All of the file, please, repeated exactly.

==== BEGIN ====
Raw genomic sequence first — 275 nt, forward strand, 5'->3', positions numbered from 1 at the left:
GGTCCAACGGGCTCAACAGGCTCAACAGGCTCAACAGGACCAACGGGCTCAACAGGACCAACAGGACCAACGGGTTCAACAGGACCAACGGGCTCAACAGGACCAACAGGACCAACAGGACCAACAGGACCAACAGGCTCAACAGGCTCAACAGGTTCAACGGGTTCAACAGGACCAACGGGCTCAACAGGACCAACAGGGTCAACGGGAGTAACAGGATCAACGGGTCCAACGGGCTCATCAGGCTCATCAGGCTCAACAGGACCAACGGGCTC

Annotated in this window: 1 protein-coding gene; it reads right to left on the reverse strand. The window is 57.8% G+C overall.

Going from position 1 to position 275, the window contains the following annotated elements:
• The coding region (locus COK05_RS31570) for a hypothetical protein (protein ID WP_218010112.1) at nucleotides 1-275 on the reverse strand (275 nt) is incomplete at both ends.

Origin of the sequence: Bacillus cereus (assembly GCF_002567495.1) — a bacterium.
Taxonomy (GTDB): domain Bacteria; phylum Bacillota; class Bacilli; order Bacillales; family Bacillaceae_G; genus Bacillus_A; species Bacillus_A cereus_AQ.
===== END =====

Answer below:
Raw genomic sequence first — 275 nt, forward strand, 5'->3', positions numbered from 1 at the left:
GGTCCAACGGGCTCAACAGGCTCAACAGGCTCAACAGGACCAACGGGCTCAACAGGACCAACAGGACCAACGGGTTCAACAGGACCAACGGGCTCAACAGGACCAACAGGACCAACAGGACCAACAGGACCAACAGGCTCAACAGGCTCAACAGGTTCAACGGGTTCAACAGGACCAACGGGCTCAACAGGACCAACAGGGTCAACGGGAGTAACAGGATCAACGGGTCCAACGGGCTCATCAGGCTCATCAGGCTCAACAGGACCAACGGGCTC

Annotated in this window: 1 protein-coding gene; it reads right to left on the reverse strand. The window is 57.8% G+C overall.

Going from position 1 to position 275, the window contains the following annotated elements:
• The coding region (locus COK05_RS31570) for a hypothetical protein (protein ID WP_218010112.1) at nucleotides 1-275 on the reverse strand (275 nt) is incomplete at both ends.

Origin of the sequence: Bacillus cereus (assembly GCF_002567495.1) — a bacterium.
Taxonomy (GTDB): domain Bacteria; phylum Bacillota; class Bacilli; order Bacillales; family Bacillaceae_G; genus Bacillus_A; species Bacillus_A cereus_AQ.